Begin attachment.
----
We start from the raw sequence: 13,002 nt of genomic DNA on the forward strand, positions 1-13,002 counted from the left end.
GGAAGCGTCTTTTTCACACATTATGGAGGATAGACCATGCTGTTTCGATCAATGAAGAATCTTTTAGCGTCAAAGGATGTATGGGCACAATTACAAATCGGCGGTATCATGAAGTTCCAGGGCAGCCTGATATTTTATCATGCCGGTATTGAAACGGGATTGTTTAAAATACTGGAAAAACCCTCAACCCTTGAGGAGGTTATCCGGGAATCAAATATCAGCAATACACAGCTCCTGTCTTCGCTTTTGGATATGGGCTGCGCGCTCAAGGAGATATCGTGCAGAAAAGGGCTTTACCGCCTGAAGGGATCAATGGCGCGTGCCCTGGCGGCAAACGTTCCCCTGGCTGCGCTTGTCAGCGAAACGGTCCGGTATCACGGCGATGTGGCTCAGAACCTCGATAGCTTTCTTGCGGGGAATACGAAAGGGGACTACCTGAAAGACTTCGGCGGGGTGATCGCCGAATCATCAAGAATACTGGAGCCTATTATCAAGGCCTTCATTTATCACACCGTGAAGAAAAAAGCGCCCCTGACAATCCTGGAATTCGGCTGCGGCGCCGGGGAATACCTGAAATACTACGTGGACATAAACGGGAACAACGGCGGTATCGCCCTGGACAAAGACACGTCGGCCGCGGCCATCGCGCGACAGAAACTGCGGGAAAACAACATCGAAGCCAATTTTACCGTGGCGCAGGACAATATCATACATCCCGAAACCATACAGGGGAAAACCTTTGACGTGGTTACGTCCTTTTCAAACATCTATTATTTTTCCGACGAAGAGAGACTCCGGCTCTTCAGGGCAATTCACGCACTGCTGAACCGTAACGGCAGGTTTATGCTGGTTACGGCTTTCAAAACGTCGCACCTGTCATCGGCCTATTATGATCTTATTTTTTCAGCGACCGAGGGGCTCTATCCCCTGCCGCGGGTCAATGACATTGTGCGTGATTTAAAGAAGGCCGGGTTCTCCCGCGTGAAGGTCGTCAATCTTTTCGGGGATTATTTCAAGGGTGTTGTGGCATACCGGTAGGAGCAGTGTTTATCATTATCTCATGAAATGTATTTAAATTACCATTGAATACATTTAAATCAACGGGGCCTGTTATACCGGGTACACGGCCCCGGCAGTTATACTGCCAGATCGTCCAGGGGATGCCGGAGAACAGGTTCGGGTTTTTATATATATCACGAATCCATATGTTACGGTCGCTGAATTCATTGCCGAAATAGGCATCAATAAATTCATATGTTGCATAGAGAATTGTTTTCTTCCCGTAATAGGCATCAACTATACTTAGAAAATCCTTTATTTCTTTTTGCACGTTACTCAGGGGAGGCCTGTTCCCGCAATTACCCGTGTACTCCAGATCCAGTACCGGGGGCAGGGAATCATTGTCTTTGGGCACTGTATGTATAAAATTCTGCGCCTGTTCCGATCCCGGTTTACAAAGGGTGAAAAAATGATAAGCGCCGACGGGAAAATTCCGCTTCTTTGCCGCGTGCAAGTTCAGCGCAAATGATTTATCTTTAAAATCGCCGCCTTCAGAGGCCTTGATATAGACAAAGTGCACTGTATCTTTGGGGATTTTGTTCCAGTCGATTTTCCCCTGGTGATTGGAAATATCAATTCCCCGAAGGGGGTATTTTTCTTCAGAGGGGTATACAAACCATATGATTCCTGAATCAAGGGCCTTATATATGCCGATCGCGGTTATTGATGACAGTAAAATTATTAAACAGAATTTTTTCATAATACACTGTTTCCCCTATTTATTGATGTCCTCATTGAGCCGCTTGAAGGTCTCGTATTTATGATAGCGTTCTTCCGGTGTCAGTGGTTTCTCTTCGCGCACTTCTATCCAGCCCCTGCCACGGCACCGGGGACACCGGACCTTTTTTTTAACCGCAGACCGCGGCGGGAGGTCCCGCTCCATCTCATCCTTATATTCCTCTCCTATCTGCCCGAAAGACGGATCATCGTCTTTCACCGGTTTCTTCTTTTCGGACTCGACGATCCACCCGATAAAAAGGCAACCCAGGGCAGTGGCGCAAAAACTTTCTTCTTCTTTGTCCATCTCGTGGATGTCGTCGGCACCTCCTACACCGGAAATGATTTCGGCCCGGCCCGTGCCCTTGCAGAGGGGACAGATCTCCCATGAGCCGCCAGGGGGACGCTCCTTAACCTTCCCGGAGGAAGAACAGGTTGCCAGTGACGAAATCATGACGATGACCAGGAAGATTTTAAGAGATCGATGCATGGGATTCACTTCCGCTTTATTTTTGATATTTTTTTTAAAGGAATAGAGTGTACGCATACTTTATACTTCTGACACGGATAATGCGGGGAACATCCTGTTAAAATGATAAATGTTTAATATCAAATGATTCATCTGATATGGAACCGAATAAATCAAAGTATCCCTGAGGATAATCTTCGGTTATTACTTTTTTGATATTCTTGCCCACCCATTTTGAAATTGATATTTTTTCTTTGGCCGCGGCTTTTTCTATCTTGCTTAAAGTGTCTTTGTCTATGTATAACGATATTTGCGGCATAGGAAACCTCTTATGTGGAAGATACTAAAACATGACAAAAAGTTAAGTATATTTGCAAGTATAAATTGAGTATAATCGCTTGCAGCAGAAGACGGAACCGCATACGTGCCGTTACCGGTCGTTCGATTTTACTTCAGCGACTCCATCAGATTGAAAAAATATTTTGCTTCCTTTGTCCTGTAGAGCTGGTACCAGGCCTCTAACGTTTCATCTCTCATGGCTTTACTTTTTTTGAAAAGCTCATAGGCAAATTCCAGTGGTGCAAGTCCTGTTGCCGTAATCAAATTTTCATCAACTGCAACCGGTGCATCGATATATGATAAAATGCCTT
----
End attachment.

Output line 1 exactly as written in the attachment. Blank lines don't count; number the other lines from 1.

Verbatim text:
We start from the raw sequence: 13,002 nt of genomic DNA on the forward strand, positions 1-13,002 counted from the left end.